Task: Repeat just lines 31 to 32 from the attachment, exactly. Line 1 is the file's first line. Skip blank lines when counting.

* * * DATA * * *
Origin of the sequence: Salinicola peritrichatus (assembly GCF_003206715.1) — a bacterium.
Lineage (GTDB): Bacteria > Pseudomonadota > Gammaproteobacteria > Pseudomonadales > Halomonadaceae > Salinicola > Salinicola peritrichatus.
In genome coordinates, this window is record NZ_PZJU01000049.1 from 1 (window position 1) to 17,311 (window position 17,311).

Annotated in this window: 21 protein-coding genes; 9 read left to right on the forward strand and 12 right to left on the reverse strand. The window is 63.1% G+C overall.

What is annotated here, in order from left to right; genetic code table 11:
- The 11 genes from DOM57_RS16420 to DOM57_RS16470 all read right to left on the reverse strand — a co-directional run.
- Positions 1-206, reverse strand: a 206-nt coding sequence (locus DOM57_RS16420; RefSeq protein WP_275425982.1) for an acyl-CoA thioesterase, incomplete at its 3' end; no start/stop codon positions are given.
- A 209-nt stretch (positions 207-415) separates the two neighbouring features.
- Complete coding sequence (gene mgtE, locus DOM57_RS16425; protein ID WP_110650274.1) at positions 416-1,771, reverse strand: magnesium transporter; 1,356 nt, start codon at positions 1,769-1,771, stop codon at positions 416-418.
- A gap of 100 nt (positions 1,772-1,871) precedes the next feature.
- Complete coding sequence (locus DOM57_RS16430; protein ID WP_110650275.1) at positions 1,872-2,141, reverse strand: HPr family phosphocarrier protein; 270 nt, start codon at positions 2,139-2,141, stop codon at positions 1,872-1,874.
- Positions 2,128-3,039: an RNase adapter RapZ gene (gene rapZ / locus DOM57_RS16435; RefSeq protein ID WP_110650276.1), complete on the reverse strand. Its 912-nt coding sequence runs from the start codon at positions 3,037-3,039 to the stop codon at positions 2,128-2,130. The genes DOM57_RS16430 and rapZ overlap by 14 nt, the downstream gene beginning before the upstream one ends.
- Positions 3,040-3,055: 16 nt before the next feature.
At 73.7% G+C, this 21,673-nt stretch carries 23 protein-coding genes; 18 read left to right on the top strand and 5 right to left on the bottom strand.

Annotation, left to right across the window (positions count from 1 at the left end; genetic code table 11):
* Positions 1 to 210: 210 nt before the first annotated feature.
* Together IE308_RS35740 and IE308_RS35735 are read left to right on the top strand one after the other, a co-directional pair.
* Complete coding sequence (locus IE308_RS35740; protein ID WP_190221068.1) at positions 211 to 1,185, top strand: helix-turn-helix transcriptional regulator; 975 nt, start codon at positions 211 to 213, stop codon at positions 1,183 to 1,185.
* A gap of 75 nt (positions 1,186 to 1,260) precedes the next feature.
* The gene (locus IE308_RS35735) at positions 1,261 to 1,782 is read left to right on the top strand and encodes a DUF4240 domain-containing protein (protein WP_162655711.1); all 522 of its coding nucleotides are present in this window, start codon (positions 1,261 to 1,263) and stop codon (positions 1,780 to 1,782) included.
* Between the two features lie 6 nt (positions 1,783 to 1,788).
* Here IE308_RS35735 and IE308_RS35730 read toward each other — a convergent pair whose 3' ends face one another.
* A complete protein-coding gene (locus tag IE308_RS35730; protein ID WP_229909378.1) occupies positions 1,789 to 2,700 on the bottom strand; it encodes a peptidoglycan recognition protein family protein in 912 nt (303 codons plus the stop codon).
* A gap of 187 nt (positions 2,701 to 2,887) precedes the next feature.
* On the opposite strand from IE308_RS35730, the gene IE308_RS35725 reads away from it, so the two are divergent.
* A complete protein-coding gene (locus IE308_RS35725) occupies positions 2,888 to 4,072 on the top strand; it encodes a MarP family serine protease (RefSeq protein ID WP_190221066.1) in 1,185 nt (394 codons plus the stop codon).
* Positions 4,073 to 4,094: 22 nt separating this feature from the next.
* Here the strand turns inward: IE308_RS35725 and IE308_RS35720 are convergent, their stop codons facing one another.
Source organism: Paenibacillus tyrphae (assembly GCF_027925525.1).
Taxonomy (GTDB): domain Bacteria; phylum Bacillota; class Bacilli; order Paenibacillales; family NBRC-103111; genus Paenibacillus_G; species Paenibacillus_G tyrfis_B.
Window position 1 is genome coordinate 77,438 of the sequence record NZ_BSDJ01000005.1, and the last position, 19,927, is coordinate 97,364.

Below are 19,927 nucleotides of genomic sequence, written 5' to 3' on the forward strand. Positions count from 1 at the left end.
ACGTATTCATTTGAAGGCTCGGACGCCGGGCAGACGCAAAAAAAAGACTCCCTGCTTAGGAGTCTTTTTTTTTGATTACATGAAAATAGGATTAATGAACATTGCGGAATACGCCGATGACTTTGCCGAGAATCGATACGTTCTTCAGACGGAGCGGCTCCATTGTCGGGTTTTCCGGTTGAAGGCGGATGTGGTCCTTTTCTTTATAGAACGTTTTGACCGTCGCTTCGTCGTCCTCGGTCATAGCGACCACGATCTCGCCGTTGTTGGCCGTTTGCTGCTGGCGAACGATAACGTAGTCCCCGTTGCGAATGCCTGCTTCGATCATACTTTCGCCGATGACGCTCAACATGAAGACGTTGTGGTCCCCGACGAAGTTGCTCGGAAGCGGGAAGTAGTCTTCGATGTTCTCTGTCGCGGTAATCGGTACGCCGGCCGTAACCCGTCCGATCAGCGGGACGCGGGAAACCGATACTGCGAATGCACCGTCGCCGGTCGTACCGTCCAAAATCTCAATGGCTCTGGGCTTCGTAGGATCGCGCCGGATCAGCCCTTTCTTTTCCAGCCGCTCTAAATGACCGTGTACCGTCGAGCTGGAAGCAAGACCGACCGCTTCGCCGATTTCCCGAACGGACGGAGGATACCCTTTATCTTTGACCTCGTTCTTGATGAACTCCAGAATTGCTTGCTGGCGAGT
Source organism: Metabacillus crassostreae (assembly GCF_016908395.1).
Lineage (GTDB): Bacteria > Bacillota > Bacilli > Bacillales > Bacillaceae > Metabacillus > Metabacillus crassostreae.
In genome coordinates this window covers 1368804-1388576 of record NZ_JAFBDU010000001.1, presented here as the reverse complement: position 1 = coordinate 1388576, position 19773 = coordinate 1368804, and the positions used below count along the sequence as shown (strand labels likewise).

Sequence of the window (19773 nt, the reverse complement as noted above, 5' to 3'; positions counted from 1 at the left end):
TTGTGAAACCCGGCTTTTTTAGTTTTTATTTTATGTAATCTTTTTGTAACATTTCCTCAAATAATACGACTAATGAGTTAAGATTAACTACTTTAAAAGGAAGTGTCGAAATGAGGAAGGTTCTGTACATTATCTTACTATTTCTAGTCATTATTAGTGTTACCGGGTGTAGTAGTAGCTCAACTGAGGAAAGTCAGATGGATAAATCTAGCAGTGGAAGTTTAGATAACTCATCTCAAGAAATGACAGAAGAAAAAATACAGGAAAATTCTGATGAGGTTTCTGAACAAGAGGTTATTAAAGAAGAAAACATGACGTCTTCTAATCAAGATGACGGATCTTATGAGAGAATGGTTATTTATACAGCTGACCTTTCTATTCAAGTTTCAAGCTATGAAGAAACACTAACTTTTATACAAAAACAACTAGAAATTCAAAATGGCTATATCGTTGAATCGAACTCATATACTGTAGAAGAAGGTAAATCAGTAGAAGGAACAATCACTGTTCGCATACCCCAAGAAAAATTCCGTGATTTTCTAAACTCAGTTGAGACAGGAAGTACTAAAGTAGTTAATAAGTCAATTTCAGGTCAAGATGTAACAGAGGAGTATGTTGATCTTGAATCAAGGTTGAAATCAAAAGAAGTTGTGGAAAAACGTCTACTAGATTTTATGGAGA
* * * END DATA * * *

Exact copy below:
Window position 1 is genome coordinate 77,438 of the sequence record NZ_BSDJ01000005.1, and the last position, 19,927, is coordinate 97,364.

Below are 19,927 nucleotides of genomic sequence, written 5' to 3' on the forward strand. Positions count from 1 at the left end.